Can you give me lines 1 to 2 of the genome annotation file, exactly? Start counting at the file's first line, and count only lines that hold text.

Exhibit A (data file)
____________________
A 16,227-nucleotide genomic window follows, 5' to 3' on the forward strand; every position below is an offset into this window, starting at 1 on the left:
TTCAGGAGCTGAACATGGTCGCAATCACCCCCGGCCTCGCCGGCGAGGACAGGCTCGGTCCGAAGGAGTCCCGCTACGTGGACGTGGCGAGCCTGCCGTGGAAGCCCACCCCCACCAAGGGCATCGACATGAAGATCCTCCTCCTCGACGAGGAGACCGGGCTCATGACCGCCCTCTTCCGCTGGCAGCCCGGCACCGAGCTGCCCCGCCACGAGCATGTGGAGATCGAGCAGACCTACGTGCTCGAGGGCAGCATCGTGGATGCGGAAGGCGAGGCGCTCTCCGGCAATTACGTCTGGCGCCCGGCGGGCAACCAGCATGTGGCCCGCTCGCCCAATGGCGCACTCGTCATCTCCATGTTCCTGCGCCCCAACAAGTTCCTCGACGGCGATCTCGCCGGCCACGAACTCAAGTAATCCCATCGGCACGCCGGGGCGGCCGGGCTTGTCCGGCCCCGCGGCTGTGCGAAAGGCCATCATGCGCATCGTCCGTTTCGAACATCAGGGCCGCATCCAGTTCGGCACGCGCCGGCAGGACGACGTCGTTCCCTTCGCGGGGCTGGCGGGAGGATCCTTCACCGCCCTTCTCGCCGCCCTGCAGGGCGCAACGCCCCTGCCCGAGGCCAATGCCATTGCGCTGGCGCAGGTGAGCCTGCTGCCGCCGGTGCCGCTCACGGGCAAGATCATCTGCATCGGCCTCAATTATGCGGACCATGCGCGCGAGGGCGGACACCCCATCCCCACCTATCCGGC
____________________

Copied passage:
A 16,227-nucleotide genomic window follows, 5' to 3' on the forward strand; every position below is an offset into this window, starting at 1 on the left:
TTCAGGAGCTGAACATGGTCGCAATCACCCCCGGCCTCGCCGGCGAGGACAGGCTCGGTCCGAAGGAGTCCCGCTACGTGGACGTGGCGAGCCTGCCGTGGAAGCCCACCCCCACCAAGGGCATCGACATGAAGATCCTCCTCCTCGACGAGGAGACCGGGCTCATGACCGCCCTCTTCCGCTGGCAGCCCGGCACCGAGCTGCCCCGCCACGAGCATGTGGAGATCGAGCAGACCTACGTGCTCGAGGGCAGCATCGTGGATGCGGAAGGCGAGGCGCTCTCCGGCAATTACGTCTGGCGCCCGGCGGGCAACCAGCATGTGGCCCGCTCGCCCAATGGCGCACTCGTCATCTCCATGTTCCTGCGCCCCAACAAGTTCCTCGACGGCGATCTCGCCGGCCACGAACTCAAGTAATCCCATCGGCACGCCGGGGCGGCCGGGCTTGTCCGGCCCCGCGGCTGTGCGAAAGGCCATCATGCGCATCGTCCGTTTCGAACATCAGGGCCGCATCCAGTTCGGCACGCGCCGGCAGGACGACGTCGTTCCCTTCGCGGGGCTGGCGGGAGGATCCTTCACCGCCCTTCTCGCCGCCCTGCAGGGCGCAACGCCCCTGCCCGAGGCCAATGCCATTGCGCTGGCGCAGGTGAGCCTGCTGCCGCCGGTGCCGCTCACGGGCAAGATCATCTGCATCGGCCTCAATTATGCGGACCATGCGCGCGAGGGCGGACACCCCATCCCCACCTATCCGGC